The improvement story at Lestra Design
Georges Mekies, General Manager of Lestra Design, was wondering what action he should take. For several years, Lestra had been trying to enter the Japanese market for duvets and eiderdowns, the largest market for these products in the world.
At the time, Lestra Design was the leading manufacturer of duvets in France and had an enviable reputation for using innovative fabric designs and attractive prints. Lestra’s export business, particularly in Europe, was strong.
Lestra commissioned consultant Daniel Legrand to help gain entry to Japan. Legrand approached Akira Arai, President of Trans-Ec who specialized in importing and exporting down and feathers. Legrand found Arai to be enthusiastic about French duvets, mainly because of the “Made in France” label and the prestige attached to French textiles
The Dust Problem
George Mekies had agreed to completely redesign a duvet to meet the Japanese customer’s expectations. The fabric was printed with floral motifs and exactly the requested size.
Armed with this new product, Legrand met with Arai who seemed pleased when he first saw the product.
Then, as Legrand watched, Arai picked up the sample, carried it to the window, folded it under his arm and then slapped it vigorously between his hands.
Both men were surprised to see a small cloud of white dust come from the duvet. Arai placed the sample on his desk, shook his head in disappointment and stated, “This is not a good product. If Lestra wants to compete against the big Japanese, German and other French brands, the product must be perfect.”
Continuous Improvement kicks in
Improvements were made and a second sample was sent. Arai proceeded with the same test. Again, dust blew out of the duvet, although less than the first time. In Arai’s opinion, the feathers had not been washed the same way as in Japan and the quality was still unacceptable.
Moreover, Arai found that the duvet was filled with both grey and white down. He asked Legrand to recommend that Lestra Design use only new, white down and no feathers at all, not even tiny ones.
In front of Legrand, Arai also demonstrated the same test with several Japanese and German duvets. No dust came out. As a result, Legrand and Arai decided to send Mekies samples of both a Japanese and a German duvet so that he could test the dust problem himself.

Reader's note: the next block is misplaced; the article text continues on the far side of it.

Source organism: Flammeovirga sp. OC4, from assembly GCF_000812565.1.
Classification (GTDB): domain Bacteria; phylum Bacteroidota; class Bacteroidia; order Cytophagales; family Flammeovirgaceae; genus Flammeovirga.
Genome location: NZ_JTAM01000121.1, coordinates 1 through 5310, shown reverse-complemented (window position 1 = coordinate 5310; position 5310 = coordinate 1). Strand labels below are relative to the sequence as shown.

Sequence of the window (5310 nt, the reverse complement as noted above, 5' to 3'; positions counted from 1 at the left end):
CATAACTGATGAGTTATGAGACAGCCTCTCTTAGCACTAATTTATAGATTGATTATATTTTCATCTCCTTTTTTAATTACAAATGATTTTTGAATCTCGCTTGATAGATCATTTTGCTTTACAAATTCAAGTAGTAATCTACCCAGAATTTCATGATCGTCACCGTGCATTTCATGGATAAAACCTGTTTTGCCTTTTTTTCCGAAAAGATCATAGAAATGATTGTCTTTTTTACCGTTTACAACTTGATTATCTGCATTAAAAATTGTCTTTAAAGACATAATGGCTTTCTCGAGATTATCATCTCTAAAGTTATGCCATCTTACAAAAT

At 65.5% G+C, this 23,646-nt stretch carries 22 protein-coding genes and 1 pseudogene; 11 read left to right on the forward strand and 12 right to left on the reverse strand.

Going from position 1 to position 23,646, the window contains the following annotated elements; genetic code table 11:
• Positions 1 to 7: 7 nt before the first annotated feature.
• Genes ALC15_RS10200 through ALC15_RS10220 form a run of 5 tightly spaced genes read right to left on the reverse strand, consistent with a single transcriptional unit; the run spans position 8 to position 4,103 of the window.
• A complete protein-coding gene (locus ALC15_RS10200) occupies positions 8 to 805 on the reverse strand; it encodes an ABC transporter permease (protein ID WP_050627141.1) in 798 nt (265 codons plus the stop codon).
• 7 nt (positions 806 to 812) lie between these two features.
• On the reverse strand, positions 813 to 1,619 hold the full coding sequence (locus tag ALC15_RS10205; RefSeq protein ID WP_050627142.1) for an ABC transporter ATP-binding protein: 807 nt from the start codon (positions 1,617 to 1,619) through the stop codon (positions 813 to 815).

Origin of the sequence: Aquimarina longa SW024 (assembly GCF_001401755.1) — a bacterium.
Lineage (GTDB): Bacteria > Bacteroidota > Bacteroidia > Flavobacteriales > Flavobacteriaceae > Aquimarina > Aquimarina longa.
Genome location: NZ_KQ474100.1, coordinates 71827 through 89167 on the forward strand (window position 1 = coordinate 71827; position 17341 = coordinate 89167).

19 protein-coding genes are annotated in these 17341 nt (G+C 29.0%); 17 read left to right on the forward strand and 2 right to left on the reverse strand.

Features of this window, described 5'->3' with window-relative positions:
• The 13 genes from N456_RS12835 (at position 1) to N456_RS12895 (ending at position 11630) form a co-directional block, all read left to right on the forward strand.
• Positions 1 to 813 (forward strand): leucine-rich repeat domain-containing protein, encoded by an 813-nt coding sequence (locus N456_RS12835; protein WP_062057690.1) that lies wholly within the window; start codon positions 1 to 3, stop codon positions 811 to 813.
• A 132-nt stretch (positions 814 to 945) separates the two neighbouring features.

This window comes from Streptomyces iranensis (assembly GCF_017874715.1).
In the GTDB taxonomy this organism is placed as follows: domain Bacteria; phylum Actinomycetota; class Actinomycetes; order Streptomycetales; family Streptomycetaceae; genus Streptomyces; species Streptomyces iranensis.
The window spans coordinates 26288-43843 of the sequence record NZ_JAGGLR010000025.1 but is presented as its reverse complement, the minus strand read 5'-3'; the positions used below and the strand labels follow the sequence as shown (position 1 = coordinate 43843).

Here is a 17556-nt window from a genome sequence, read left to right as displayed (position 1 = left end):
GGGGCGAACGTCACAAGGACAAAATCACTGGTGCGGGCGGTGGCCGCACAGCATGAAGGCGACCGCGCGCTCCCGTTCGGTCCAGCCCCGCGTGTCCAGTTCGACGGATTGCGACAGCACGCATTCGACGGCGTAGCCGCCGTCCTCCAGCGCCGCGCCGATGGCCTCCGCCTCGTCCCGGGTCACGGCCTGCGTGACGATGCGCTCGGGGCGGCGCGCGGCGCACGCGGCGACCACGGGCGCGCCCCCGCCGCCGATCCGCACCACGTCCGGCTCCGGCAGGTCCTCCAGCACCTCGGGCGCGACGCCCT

Arai attached a note to the samples emphasizing that “to compete successfully in Japan, Lestra Design products must be perfect, especially since the Japanese customer generally believes that textile products from France are of high quality.”
Further improvements were made and a third sample was sent to Tokyo. Whilst this was judged to be considerably better, yet again the sample failed Arai’s test.
Following this third meeting, Lestra continued to make improvements to the design of their duvets under instruction from Arai. These changes included using new printed cover material as well as double stitching to prevent the escape of any dust.
Unfortunately, there were many misunderstandings in the relationship between the two companies. The French believed that the whole issue was related to non-tariff barriers to keep them out of the Japanese market. The Japanese insisted it was purely down to the quality expected by the Japanese consumer.
At the time, Lestra decided to pull out of the Japanese market. However, the process improvements including the washing formula, new materials and different stitching were built into their duvets in France and this higher quality caused sales in Europe to soar.
Legrand also tells this story:
“Lestra Design learned another useful thing from the Japanese. Lestra trained its salesforce to visit retailers, pick up a competitor’s product, carry it to the nearest window, fold it under one arm and slap it vigorously with both hands.
If a small cloud of white dust emerged from the competitor’s duvet, the salesperson would point to it and say ‘Lousy product!’”.
We are grateful to IMD Business School in Lausanne Switzerland for the use of this case study.